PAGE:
Fascinating Creatures

It’s a gorgeous day here today and the weather is bearable than the previous days. There will be no gardening for me today. Instead, I am making myself comfortable on one of my outdoors swings and sharing a few photos of fascinating creatures I spotted and photographed the last couple of days.

Yesterday on my way to check the mail, I spotted a Seaside Grasshopper next to the entry door. It stood still as I walked my way to the mail box. On my way back, the little creature was still there. I quickly grabbed my camera and took a photo. Usually they hop away when someone gets close, but this one didn’t move an inch (it probably didn’t feel threaten). As soon as I was done taking the photographs, it hoped away. As much as I enjoy looking at this picture, I am not fond of grasshopper as they often damage my beautiful plants.


Seaside Grasshopper.

Last Friday, after watering a few plants in the backyard and proceeding to move the trash cans out of the way and rake some dead leaves which has piled behind them, I saw a weird looking creature coming underneath one of the trash cans and moving really fast. Just by taking a quick look of it, I guessed it could be a spider perhaps? However, after seeing its large mouth and mouthparts, I had to research it.
It turns out that it is a Camel Spider also known as wind scorpions, sun spiders or solifuges. These little creatures have eight legs, move really fast and are carnivorous, eating insects and bugs such as: grasshoppers, spiders, crickets, lizards, small rodents and reptiles. Click here, here and here for more information.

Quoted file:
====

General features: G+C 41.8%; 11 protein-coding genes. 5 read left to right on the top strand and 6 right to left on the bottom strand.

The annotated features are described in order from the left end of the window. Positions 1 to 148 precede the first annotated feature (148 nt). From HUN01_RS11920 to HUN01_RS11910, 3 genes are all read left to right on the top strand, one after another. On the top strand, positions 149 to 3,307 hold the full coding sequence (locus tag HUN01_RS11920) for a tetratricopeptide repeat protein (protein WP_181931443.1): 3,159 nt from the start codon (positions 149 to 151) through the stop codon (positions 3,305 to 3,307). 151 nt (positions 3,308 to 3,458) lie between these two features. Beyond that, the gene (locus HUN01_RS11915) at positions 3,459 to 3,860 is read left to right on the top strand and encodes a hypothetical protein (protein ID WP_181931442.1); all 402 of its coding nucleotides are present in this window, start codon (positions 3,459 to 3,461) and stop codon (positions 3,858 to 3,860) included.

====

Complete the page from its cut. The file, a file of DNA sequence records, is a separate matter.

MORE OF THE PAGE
A couple of days later, I spotted a Megachile, Brown Bee, twitching and spinning in circles on the ground. According to the website PesticideResearch.com, this is one of the symptoms of acute pesticide poisoning in bees. After a while of twitching and spinning around, it flew off.

Brown Bee, Megachile.

Brown Bee, Megachile.

I found a Soil Centipede hiding underneath a Garden Statue while hand weeding around my Daffodils. I found out that it can move both backwards and forwards and they will feed on pretty much anything that is soft-bodied and smaller than themselves such as larvae and worms.

According to WikiPedia, the centipede’s venom causes pain and swelling in the area of the bite, and may cause other reactions throughout the body. The majority of bites are not life-threatening to humans and present the greatest risk to children and those who develop allergic reactions.

Soil Centipede.

Soil Centipede.

Now back inside for some sweet tea and a quiet moment watching Les Misérables. I could watch it all day, every day without ever getting bored. It is beautiful, moving and features some of my favorite actors.

Wishing you all a lovely weekend and enjoy the rest of your day.


About joanambu

Poet, Writer and Published Author. Insatiably passionate about gardening, Health and Wellness. I enjoy collecting Vintage and Antique choice pieces.